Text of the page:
Line shuffle did not force Titans to scuttle plans on offense

Monday, October 29, 2012 at 11:02pm

From a personnel standpoint, things did not go as planned for the Tennessee Titans on Sunday. That didn’t mean the gameplan went out the window, though.

Injuries kept one starting offensive lineman, left tackle Michael Roos, out of the contest altogether and took another, right guard Leroy Harris, less than halfway through the first quarter. Even so, the Titans put together three long scoring drives, had one of their best rushing performances held the ball longer than in any other game this season.

Whatever adjustments were required had little, if anything, to do with the fact that Tennessee lost 19-13 in overtime.

“We could have won with that group,” coach Mike Munchak said Monday. “They were playing good. They were making plays. We weren’t taken out of our offense at all, which was nice. We didn’t have to change anything we had planned.”

The Titans planned to be without Roos, who underwent an appendectomy a week ago. He had started all 119 games of his career to that point, including 113 straight at left tackle.

Veteran backup Mike Otto started in his place at a position, which occasionally required him to block Indianapolis defensive end Dwight Freeney one-on-one. It was Otto’s second career start on the offensive line. Freeney was not credited with a tackle in the game.

“I thought Otto did exactly what we talked during the week that he would do,” Munchak said. “A guy that hadn’t played all year. I thought he did a nice job. He played against Freeney quite a bit … and I thought overall he played well.”

The loss of Harris to a right knee injury during the opening drive was unexpected. Kevin Matthews, who had 10 career appearances and one start, replaced him.

“Kevin Matthews … hadn’t played guard in a long time,” Munchak said. “I think this was maybe the first time he played other than a preseason game. I thought as the game went on he played better and better.”

Roos said Monday he expects to play Sunday against Chicago, a sentiment echoed by his coach. Harris’ status was unclear.

Already, though, the changes effectively were more than Tennessee played all of last season, when the same five starting offensive linemen started in 15 of 16 games.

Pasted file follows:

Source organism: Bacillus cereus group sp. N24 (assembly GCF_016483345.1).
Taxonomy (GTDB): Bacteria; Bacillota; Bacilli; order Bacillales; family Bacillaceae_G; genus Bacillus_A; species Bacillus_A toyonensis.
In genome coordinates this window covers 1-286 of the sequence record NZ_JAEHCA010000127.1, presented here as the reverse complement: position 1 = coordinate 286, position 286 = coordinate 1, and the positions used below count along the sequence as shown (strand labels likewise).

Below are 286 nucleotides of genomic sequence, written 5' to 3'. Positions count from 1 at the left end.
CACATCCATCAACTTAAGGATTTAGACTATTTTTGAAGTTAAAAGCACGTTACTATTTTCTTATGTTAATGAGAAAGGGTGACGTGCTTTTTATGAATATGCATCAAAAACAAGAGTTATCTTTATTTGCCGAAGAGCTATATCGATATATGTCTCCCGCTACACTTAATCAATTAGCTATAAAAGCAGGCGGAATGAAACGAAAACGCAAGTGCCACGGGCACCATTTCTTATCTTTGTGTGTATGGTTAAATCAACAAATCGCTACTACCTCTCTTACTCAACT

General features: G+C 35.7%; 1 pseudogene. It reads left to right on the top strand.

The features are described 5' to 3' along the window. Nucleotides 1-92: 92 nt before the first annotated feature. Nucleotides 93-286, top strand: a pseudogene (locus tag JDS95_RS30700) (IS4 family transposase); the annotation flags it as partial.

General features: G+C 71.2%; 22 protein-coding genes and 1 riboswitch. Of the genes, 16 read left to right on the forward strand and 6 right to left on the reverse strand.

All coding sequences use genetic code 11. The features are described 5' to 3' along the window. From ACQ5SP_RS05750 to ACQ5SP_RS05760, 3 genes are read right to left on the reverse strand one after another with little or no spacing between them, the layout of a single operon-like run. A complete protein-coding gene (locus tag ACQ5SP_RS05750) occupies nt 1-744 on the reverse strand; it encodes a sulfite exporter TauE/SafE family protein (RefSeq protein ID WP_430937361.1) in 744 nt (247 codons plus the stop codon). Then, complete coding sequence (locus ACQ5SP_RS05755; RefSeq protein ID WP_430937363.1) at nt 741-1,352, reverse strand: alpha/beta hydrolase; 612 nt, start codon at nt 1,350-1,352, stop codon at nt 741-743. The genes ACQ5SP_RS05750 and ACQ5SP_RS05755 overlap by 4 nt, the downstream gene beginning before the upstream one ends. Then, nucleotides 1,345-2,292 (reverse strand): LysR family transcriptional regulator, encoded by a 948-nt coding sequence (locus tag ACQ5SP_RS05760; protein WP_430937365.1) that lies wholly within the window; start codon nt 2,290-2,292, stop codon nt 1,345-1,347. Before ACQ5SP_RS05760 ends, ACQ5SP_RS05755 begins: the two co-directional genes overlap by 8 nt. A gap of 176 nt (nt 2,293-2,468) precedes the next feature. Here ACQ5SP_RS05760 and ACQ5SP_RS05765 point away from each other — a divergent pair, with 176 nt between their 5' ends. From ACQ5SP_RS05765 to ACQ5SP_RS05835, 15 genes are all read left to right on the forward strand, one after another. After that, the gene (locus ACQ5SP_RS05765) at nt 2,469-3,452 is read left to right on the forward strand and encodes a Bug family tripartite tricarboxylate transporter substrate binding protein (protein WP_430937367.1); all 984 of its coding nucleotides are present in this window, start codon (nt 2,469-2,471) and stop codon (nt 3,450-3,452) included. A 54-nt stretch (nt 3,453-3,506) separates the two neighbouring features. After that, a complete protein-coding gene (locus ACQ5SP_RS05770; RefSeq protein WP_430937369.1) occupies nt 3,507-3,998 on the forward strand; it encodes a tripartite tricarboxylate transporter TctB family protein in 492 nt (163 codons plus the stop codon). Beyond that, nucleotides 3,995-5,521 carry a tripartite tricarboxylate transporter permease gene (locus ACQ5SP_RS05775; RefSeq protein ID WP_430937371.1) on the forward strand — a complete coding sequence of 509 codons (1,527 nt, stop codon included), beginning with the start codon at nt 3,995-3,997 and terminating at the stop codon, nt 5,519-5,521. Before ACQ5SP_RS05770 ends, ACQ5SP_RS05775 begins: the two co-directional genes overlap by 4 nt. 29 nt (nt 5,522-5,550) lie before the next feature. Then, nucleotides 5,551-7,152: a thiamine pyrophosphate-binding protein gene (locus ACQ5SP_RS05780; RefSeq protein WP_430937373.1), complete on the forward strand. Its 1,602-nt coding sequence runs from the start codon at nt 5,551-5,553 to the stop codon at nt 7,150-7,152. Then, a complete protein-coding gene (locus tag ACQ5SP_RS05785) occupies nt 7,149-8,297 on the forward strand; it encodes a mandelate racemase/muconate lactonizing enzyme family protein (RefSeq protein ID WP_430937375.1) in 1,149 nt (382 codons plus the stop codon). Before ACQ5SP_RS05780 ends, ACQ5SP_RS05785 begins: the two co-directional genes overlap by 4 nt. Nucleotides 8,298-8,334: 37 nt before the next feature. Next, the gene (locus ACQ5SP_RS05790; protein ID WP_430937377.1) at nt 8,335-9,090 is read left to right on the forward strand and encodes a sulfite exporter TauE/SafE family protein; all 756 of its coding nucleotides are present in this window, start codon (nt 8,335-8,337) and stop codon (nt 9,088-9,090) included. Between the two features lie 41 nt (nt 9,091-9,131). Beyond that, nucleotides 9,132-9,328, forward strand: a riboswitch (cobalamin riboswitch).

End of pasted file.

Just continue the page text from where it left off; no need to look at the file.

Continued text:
Even so, the offense had scoring drives of 10, 12 and 13 plays and held the ball for a season-high 30:53. It had seven first downs rushing for the second straight week, which more than doubled the season average prior to the contest and averaged better than 4.5 yards per rush for the second straight game, a first this season.

“We ran the ball pretty well, I thought, all day,” Munchak, a long-time offensive line coach, said. “We gave up two sacks but really one was a coverage sack at the end of the game.

“… I wish we could have enjoyed that more or praised that more with a win.”


• Munchak said that “until further notice,” Matt Hasselbeck will remain the starting quarterback. The issue remains Jake Locker’s health and the fact that he has not been cleared for full contact.

“It’s not me deciding or us as a team saying, ‘Let’s put him back in,’ ” Munchak said. “It’s more medical, get the approval to move forward to the next step. … Once we get to that point then we feel he’s ready to play.”

• The coach downplayed a report Monday that tight end Jared Cook has requested a trade prior to Thursday’s deadline to make such deals.

Cook is tied for second on the team with 28 receptions and is on pace for a career-high in that regard. His 373 receiving yards already are the second-highest total of his career.

“Jared is a big part of our team,” Munchak said. “Jared has made a lot of big catches for us this season. … That’s not my decision but I don’t see that happening. I don’t see why we’d do that.”

• Munchak said he saw the forced fumble by Akeem Ayers, which was recovered Aterraun Verner, in the final minute of regulation as a great effort even if it did not show up on the stat sheet. The fumble was negated by the officials’ decision that the receiver’s forward progress had been stopped.

“That’s not why we didn’t win the game,” Munchak said. “That’s just a play we thought we had and made and we didn’t get credit for it.”